With so many students studying online for the first time, many are exploring multiple options for post-secondary, as well as increasingly hoping to start in different semesters. To accommodate these rolling applications, flexible deadlines for documentation have also been implemented and a variety of exceptions have been made for students who needed to adjust their start term to alternate intake dates.  Also, many institutions are committed to not allowing this pandemic to negatively impact a student’s chance of admission anymore than it already has by offering a Special Consideration option for students who experienced extenuating circumstances that impacted their academic record.  

The adjectives to describe this time have become cliché, but it cannot be emphasized enough how unprecedented this all has been, especially for high school students about to make the transition to college or university. They are missing out on many of the things that define their senior year; sports, proms, graduations, and the typical in-person search for the right post-secondary experience. One thing that they can count on, is that their partners in the admissions offices have redoubled their commitment to facilitating this process for them as smoothy and with as much flexibility as we can. Admissions teams are, and will continue to work to find creative solutions and new strategies to ensure that every student situation is evaluated individually. There will be ongoing modifications to policies and operational changes that advantage students in this process, beyond what has already discussed. Ultimately it is goal of Admissions to provide applicants with a clear, transparent, and equitable admissions process. That part has not changed due to COVID. One aspect of admissions that is different, and is an aspect that perhaps is overlooked at times, is the infusion of more empathy and flexibility in all that we do. We truly do care about our students, and many have faced legitimate academic impediments through no fault of their own. As a community of post-secondary institutions, and also as staff within admissions offices, we want to ensure that their transition to post secondary marks a positive milestone in their lives as we move towards a brighter future together.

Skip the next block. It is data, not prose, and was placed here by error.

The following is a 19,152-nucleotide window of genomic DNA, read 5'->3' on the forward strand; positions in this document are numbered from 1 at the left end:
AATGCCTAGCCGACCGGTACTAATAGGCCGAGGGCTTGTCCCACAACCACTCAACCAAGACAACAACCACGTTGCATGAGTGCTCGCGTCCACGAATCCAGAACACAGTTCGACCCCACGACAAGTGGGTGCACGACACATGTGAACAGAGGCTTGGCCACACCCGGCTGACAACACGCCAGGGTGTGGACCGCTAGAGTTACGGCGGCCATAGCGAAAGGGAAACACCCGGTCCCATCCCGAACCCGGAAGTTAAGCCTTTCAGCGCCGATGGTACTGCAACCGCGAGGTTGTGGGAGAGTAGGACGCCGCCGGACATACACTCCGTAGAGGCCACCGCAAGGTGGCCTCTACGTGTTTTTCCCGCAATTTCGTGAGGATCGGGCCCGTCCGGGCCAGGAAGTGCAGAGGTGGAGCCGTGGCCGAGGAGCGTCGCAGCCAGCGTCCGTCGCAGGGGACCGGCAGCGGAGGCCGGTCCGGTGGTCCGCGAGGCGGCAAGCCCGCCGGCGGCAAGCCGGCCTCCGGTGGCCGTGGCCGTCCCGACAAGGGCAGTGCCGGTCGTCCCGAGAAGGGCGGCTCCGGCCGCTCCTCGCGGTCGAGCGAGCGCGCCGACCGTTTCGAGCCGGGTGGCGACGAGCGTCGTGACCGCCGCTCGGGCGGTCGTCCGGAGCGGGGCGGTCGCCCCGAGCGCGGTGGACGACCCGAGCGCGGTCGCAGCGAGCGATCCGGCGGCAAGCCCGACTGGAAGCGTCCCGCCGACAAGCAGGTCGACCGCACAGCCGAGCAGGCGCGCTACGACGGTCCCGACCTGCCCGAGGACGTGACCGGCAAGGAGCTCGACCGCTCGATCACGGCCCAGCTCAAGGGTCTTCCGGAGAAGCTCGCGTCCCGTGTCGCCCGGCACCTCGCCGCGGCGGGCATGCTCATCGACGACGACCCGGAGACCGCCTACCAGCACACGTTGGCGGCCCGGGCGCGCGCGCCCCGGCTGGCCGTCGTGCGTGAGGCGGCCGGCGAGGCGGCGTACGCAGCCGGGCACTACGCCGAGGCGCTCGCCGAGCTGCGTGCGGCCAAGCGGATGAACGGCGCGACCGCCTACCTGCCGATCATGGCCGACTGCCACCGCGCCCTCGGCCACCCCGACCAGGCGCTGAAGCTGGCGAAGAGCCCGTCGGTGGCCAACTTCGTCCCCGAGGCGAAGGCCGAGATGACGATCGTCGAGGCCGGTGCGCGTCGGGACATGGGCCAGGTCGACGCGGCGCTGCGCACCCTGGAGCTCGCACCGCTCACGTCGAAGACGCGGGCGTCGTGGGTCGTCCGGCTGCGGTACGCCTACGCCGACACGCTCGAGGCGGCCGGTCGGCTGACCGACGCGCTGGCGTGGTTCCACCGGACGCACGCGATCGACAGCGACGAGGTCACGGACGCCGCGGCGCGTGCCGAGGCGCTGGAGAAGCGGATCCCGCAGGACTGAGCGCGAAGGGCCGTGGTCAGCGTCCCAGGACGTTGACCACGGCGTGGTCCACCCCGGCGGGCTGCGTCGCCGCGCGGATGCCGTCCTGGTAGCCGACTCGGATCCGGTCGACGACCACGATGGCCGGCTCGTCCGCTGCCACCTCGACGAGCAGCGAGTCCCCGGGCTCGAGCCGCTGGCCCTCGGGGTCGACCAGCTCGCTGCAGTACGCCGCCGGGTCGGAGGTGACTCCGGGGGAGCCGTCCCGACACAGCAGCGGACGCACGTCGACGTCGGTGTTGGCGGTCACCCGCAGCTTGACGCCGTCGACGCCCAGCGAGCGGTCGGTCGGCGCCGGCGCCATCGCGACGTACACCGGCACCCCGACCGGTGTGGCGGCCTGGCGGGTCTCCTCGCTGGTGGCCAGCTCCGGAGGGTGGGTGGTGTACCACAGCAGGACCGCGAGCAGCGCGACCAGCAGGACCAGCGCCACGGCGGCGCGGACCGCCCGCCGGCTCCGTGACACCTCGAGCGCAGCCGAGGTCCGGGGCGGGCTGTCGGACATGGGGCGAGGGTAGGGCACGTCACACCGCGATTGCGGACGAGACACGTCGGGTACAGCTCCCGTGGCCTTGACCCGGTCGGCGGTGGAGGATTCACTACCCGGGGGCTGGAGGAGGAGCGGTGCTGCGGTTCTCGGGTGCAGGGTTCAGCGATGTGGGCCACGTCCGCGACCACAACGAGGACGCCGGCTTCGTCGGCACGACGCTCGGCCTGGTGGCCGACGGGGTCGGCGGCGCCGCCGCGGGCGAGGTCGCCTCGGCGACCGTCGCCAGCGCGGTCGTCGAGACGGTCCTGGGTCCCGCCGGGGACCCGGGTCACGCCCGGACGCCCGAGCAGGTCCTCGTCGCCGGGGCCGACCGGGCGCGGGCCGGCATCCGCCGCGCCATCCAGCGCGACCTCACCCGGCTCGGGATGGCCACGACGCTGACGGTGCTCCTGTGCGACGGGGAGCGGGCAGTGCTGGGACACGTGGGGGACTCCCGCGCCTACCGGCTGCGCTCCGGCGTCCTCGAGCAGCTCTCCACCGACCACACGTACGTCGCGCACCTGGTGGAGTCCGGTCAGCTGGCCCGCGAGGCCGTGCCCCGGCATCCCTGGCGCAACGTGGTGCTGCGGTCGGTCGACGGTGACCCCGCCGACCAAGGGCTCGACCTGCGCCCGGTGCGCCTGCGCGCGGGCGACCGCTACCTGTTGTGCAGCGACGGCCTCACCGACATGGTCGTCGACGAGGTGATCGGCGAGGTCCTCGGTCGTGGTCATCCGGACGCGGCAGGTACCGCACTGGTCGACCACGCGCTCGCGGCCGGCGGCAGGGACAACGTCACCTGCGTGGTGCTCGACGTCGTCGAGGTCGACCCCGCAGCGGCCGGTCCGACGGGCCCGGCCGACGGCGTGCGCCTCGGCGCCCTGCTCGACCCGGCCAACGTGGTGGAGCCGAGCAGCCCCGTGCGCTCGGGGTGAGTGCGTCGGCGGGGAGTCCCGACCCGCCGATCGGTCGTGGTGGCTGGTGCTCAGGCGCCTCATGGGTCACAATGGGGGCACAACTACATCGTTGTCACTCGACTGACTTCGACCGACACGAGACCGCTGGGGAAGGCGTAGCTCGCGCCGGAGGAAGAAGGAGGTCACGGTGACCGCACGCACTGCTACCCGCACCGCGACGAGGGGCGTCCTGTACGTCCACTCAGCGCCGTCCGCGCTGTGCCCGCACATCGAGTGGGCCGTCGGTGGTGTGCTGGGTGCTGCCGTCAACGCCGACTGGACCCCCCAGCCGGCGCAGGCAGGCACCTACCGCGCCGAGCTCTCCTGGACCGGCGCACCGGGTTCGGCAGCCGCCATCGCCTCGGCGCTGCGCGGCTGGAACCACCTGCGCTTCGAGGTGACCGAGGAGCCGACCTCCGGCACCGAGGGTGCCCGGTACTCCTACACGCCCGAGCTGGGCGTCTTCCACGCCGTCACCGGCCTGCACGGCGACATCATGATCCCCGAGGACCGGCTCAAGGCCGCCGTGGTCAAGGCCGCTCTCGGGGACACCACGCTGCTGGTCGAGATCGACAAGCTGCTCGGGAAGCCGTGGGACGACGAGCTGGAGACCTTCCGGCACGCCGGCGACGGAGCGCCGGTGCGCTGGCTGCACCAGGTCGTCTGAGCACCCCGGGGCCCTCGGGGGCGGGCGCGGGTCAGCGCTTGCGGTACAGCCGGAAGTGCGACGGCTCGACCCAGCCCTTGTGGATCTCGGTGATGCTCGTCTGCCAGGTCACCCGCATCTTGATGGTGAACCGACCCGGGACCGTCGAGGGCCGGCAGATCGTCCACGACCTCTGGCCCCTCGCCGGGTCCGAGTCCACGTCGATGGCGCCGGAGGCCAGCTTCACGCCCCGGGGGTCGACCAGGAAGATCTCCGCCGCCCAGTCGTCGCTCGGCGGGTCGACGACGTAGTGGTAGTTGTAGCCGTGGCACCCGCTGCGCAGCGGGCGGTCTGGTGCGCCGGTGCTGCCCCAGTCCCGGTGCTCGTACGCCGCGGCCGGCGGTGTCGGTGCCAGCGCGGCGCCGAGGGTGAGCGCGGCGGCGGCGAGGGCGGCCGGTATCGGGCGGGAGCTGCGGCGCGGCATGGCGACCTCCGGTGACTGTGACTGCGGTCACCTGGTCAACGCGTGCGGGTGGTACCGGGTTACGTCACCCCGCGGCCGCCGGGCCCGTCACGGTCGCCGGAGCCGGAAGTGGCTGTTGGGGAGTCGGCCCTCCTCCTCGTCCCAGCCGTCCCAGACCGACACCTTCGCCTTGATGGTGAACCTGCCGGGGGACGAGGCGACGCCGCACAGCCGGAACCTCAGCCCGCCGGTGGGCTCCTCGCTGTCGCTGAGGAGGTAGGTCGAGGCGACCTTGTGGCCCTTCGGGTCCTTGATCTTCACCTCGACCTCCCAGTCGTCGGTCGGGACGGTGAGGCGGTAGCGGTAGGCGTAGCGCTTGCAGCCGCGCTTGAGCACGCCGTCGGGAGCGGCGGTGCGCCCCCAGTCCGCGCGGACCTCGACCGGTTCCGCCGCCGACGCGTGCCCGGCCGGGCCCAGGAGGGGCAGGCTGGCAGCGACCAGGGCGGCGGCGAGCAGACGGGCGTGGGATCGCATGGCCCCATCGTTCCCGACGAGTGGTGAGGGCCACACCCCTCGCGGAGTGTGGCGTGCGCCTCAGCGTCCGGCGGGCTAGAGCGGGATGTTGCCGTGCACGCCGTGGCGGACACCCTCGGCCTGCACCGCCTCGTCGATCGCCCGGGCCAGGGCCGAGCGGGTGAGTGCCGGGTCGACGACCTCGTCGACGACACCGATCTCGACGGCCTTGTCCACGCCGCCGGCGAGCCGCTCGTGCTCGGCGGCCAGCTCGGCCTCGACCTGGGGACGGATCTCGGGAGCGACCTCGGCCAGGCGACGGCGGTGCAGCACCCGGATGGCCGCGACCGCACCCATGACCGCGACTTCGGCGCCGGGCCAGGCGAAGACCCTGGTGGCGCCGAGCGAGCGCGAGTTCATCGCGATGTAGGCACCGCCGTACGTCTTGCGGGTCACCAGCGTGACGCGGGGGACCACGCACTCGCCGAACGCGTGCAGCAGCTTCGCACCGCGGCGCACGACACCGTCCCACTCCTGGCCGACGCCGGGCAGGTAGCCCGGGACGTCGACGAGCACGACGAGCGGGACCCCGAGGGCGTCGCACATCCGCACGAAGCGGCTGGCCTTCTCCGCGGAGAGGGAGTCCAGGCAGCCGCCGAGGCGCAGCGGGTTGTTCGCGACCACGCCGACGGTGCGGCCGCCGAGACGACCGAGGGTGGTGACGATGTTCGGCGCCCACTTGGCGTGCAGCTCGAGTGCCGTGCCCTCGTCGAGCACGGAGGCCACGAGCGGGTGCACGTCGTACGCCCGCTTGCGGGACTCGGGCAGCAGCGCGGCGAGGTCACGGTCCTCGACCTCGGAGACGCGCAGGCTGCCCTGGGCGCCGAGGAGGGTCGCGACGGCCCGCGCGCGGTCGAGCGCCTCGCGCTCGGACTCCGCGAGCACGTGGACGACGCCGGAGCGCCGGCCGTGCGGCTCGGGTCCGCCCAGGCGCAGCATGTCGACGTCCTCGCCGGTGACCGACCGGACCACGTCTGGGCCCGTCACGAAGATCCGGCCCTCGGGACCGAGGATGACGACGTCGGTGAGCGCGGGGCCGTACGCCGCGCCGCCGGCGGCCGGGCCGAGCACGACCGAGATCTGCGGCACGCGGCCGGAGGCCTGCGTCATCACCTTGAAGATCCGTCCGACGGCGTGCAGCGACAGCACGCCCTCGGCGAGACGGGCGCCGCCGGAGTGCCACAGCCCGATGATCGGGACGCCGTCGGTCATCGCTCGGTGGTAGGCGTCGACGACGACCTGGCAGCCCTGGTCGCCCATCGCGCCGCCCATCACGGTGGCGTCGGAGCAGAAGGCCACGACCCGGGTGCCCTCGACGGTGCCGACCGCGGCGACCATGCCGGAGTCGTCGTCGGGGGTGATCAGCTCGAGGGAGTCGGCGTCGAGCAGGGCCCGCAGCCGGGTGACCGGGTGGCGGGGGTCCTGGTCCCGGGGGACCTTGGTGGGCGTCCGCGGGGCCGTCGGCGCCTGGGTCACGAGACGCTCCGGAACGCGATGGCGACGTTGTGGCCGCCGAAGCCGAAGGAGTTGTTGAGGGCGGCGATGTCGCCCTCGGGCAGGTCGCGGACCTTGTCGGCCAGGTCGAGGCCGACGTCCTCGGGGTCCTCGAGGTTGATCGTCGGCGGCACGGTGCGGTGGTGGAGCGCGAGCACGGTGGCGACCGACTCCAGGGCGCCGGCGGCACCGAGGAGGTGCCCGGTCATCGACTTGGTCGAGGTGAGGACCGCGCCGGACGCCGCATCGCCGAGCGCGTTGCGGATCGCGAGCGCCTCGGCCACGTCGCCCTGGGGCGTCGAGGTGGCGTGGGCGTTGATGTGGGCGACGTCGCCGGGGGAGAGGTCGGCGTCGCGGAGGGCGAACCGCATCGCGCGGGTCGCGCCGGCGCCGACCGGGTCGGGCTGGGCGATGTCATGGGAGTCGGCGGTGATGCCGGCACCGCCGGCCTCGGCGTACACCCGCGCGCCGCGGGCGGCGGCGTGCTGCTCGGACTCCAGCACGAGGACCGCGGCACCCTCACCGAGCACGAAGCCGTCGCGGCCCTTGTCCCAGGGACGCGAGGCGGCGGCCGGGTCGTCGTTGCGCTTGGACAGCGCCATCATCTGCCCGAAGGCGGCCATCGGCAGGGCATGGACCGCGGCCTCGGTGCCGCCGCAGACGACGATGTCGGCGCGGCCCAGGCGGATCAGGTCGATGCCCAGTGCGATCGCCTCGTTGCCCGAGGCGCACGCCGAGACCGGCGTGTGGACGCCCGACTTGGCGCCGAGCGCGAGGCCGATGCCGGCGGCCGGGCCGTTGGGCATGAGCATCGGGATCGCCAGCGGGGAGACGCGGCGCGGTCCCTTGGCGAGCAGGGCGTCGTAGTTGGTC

Author Bios:

Christina Bosilo has worked for more than 15 years in higher education and is currently the Director of Admissions at Brock University.
Matt Melnyk is the Director of Student Recruitment at Brock University and has worked in higher education for more than 12 years.